11. Content Article
    Ransomware attacks against healthcare providers are increasing and puts patient safety at risk. Ransomware attacks can severely affect a healthcare provider's ability to provide care to patients (e.g., diversion of emergency vehicles, cancellation of appointments) delay or prevent a facility's ability
  12. Content Article
    Wearable devices are a modern marvel. They teach users exactly how many calories you can burn by running up a flight of stairs, record sleep patterns down to the minute a neighbour’s safety light wakes you up, monitor your heart rate and alert you if anything gets out of whack, and even control your music during a workout. And that’s not even touching on the medical wearables that patients use to manage chronic conditions. We’re living in a time when so much information is available on our wrists or in our palms, and these devices are improving the lives and health of users all over the world. And yet, they’re not perfect. Software Advice surveyed over 450 US patients who currently use medically-prescribed wearable devices to better understand their experiences.
  13. Content Article
    Systems and software engineering contribute not only to advancing and improving the delivery of healthcare but also to doing it more safely than has been the case in the past.
  14. Community Post
    Most healthcare professionals are familiar with Datix incident reporting software. But how and why has Datix become associated with fear and blame? Datix’s former chief executive and now chairman of Patient Safety Learning, Jonathan Hazan, has written a blog for the hub looking at why this has come about and what needs to be done to improve incident reporting. Do you have any ideas on how we can improve incident reporting? We'd love to hear from you. Reply to this topic below.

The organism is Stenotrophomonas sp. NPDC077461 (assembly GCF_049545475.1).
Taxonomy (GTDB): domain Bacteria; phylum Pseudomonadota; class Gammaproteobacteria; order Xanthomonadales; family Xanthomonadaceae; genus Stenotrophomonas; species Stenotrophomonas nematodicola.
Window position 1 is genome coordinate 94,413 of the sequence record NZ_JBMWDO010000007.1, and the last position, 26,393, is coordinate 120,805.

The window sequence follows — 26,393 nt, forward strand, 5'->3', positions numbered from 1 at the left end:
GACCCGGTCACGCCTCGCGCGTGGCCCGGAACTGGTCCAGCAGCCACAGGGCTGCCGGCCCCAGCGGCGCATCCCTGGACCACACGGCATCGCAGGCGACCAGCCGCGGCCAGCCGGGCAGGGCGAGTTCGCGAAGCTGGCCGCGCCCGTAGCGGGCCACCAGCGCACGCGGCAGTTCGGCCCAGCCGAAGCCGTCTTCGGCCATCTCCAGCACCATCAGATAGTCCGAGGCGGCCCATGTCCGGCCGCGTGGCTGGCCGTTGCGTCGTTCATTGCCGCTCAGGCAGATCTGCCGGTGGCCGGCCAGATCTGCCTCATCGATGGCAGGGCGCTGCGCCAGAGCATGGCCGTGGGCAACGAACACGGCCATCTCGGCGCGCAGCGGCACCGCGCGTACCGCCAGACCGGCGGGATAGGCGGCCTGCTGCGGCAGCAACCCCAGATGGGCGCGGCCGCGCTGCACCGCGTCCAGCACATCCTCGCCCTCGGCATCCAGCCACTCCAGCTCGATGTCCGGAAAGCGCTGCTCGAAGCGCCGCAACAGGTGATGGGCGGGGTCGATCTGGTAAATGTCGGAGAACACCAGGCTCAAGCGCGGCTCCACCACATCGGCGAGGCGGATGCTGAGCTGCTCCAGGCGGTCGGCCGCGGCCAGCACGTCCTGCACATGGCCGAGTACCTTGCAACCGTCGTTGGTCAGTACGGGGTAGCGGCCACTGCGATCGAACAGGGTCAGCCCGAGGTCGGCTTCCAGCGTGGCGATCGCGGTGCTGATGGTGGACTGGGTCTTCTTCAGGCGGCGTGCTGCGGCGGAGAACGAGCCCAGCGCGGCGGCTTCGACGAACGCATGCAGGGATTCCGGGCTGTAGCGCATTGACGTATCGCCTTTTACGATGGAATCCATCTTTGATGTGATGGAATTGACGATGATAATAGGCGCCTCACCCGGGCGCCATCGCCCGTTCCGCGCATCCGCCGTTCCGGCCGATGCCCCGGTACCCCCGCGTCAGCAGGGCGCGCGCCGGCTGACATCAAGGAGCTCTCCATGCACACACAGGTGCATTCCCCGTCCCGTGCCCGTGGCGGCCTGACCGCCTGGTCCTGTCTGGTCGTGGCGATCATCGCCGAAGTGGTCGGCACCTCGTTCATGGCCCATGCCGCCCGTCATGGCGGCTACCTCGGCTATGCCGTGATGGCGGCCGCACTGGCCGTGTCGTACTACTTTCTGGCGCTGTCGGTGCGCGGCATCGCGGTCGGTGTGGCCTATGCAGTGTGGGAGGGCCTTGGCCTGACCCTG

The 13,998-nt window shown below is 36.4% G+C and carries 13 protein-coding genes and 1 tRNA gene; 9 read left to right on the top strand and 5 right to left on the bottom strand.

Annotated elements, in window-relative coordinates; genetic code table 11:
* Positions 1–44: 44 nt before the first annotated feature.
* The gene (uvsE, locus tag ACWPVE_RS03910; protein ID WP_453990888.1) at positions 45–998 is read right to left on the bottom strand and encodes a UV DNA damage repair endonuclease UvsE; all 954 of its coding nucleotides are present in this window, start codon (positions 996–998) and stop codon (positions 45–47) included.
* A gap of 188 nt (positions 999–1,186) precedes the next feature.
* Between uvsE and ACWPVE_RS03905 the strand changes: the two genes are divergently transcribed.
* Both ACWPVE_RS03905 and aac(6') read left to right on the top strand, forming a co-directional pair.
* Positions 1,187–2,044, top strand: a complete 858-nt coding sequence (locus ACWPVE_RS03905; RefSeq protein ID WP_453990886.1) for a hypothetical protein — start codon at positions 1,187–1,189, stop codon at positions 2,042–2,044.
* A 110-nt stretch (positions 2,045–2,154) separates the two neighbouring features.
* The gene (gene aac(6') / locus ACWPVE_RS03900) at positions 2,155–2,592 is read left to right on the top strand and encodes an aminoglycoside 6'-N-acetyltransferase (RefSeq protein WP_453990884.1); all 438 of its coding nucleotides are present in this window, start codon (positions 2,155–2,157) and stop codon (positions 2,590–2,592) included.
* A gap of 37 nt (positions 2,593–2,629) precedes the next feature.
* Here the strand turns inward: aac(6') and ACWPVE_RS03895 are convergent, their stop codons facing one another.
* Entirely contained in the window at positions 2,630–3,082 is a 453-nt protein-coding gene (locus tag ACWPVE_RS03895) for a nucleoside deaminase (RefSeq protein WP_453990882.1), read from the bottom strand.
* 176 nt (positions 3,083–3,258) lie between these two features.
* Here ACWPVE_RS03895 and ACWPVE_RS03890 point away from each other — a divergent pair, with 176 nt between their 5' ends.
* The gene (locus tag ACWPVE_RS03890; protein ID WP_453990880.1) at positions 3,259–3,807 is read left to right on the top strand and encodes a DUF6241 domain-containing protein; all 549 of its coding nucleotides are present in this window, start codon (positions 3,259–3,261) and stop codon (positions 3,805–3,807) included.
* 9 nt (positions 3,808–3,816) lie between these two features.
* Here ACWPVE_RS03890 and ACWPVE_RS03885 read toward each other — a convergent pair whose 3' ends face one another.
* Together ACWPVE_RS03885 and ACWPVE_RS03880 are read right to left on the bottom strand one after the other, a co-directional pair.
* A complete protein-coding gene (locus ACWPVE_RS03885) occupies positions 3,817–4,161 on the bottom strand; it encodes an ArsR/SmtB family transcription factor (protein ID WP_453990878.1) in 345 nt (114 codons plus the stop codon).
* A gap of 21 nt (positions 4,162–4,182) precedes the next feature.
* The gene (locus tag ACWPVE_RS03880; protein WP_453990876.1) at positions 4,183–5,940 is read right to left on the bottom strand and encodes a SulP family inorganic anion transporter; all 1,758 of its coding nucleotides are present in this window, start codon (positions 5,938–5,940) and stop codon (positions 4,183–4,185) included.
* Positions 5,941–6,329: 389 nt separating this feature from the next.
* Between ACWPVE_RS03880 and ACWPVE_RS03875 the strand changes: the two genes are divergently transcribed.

15. Content Article
    NHS hospital staff spend countless hours capturing data in electronic prescribing and medicines administration systems. Yet that data remains difficult to access and use to support patient care. This is a tremendous opportunity to improve patient safety, drive efficiencies and save time for frontline staff. In this blog, Kenny Fraser, CEO of Triscribe, explains why we need to deliver quick, low-cost improvement using modern, open source software tools and techniques. We don’t need schemes and standards or metrics and quality control. The most important thing is to build software for the needs and priorities of frontline pharmacists, doctors and nurses.
  16. Event
    This Webinar hosted by Hamilton Medical, will focus on the clinical use of intelligent ventilation software. Agenda Intro from Chair Luigi Camporata Presentation from Prof. Giorgio A. Iotti : “ The birth and growth of the visionary idea” Presentation from Laura Buiteman-Kruizinga: “Lung protective ventilation in the time of COVID-19” Followed by a Q&A Register for the webinar
  17. Content Article
    This document provides the principles, concepts, terms and definitions for health software and health IT systems, key properties of safety, effectiveness and security, across the full life cycle, from concept to decommissioning. It also identifies the transition points in the life cycle where transfers of responsibility occur, and the types of multi-lateral communication that are necessary at these transition points. This document also establishes a coherent concepts and terminology for other standards that address specific aspects of the safety, effectiveness, and security (including privacy) of health software and health IT systems.
  18. Content Article
    Earlier this year, information technology (IT) systems at one of the largest hospital trusts in the NHS stopped working for 10 days. This was the latest in a long history of NHS IT system failures across primary and secondary care. As “paperless” is now the default operating mode for many healthcare systems globally, IT failures block access to records, prevent clinicians from ordering investigations, restrict service provision, and bring to a halt the everyday business of healthcare. Increasing digital transformation means such failures are no longer mere inconvenience but fundamentally affect our ability to deliver safe and effective care. They result in patient harm and increased costs. There is a growing disconnect between government messaging promoting a digital future for healthcare (including artificial intelligence) and the lived experience of clinical staff coping daily with ongoing IT problems., writes Joe Zhang and Hutan Ashrafia in a BMJ Editorial. Digital capabilities exist in a strict hierarchy, with IT infrastructure as the foundational layer. This digital future will not materialise without closer attention to crumbling IT infrastructure and poor user experiences. 
  19. Content Article